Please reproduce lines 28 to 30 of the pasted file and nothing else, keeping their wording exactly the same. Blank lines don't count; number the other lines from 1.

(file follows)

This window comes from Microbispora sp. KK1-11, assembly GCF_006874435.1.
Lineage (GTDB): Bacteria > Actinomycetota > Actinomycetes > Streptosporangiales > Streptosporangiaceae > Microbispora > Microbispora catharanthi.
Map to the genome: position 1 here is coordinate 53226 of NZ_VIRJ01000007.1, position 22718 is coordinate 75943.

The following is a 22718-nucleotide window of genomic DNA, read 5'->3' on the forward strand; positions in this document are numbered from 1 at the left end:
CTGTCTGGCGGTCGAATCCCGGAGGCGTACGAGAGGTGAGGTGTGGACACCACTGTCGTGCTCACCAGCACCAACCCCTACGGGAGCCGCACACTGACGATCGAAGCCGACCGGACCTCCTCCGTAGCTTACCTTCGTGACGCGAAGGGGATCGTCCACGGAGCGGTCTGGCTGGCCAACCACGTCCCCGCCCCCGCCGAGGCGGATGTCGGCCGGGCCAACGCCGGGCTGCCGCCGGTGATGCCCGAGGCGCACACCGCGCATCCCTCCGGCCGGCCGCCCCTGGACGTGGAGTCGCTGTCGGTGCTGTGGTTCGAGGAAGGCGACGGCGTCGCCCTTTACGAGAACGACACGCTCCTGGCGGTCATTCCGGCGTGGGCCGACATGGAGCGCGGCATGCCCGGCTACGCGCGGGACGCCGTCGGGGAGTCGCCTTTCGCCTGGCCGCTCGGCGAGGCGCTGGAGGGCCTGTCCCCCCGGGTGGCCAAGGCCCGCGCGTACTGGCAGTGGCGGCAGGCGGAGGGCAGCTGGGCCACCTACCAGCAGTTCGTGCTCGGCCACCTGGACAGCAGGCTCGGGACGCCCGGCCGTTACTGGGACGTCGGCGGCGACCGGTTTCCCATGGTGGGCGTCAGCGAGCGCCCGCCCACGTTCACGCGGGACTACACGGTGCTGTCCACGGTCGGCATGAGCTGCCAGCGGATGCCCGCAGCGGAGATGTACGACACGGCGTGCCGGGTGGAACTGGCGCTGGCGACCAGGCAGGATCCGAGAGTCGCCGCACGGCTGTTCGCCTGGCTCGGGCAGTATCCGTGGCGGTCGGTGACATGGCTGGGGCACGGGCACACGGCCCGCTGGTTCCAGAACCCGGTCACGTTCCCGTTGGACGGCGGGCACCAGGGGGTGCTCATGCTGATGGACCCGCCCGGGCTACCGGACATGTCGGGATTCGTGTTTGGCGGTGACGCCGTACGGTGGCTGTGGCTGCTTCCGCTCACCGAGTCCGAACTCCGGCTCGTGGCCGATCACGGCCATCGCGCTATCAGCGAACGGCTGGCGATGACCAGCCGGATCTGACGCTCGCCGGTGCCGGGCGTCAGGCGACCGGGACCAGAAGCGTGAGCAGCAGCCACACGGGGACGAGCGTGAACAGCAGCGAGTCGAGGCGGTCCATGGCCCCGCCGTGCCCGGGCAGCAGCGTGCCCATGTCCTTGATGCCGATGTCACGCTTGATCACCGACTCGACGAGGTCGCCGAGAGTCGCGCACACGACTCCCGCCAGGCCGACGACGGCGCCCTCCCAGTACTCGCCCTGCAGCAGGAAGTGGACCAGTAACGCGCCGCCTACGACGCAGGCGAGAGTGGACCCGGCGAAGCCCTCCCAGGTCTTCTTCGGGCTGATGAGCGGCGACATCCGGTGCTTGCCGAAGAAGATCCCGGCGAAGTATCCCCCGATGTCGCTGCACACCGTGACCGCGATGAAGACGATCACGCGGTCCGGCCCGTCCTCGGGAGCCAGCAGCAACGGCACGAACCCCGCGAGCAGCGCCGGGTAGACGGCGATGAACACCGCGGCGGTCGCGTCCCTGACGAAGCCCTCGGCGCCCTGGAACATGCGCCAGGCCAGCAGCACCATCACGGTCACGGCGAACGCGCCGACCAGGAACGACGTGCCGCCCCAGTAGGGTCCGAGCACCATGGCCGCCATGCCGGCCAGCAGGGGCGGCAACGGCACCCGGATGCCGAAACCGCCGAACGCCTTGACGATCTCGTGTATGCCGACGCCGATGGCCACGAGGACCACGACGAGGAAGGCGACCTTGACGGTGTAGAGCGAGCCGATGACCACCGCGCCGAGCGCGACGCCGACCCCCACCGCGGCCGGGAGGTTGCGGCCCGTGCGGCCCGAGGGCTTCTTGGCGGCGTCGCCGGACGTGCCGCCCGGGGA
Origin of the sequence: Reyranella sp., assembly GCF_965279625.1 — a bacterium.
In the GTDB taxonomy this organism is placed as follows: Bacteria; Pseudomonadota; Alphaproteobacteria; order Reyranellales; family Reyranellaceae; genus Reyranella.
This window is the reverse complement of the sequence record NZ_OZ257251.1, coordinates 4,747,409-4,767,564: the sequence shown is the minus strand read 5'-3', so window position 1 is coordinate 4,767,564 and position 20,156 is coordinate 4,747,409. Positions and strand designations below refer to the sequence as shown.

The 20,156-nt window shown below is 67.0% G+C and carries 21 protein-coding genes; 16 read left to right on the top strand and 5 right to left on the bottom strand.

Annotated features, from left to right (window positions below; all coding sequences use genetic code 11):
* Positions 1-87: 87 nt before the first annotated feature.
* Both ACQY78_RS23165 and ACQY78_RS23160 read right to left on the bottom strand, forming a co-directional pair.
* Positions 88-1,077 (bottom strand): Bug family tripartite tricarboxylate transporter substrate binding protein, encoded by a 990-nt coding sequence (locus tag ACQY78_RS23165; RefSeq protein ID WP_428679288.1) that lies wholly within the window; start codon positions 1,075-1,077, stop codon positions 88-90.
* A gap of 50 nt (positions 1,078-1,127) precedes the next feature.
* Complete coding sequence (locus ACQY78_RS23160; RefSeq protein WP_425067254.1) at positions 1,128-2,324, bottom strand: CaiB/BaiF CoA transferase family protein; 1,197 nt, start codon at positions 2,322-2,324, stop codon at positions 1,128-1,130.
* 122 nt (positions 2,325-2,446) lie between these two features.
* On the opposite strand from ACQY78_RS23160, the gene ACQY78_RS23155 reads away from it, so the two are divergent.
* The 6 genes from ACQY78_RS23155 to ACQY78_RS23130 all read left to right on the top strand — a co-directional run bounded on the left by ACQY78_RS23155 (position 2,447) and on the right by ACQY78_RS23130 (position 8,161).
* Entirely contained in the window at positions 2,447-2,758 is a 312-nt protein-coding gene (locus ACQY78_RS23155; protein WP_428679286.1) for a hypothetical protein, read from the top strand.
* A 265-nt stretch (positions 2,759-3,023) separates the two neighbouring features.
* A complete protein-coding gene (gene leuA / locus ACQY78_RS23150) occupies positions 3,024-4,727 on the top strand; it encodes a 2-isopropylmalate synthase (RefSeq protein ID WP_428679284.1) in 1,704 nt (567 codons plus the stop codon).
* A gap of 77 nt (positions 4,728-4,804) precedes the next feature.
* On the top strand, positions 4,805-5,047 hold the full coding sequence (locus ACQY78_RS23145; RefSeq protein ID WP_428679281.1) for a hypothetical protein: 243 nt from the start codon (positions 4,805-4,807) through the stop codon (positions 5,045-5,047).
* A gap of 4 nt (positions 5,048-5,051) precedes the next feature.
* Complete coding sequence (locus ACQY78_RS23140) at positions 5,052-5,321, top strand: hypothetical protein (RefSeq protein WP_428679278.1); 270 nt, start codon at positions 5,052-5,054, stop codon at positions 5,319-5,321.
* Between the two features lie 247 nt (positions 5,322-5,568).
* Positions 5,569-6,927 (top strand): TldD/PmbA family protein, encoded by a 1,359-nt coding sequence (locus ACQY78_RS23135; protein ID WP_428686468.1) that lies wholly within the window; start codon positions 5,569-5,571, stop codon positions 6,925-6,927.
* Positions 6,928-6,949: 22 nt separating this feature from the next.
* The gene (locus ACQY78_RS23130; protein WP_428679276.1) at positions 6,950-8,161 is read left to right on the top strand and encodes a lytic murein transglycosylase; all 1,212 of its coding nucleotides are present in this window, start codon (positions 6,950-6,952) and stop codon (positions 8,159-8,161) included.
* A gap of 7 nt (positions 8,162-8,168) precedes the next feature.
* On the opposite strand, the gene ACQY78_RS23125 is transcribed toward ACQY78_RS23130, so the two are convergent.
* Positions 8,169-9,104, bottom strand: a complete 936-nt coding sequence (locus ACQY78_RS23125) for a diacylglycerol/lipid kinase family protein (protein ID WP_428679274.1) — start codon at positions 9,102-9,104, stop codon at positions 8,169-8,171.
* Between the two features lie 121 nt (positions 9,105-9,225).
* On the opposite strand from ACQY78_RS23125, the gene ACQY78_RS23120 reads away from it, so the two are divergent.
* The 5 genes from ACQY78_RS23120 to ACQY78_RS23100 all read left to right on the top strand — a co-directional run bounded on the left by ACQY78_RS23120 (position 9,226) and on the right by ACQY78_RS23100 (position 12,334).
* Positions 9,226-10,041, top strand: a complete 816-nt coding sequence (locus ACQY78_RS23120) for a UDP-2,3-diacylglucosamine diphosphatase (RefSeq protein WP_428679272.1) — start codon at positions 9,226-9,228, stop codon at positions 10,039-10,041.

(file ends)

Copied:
* Positions 6,928-6,949: 22 nt separating this feature from the next.
* The gene (locus ACQY78_RS23130; protein WP_428679276.1) at positions 6,950-8,161 is read left to right on the top strand and encodes a lytic murein transglycosylase; all 1,212 of its coding nucleotides are present in this window, start codon (positions 6,950-6,952) and stop codon (positions 8,159-8,161) included.
* A gap of 7 nt (positions 8,162-8,168) precedes the next feature.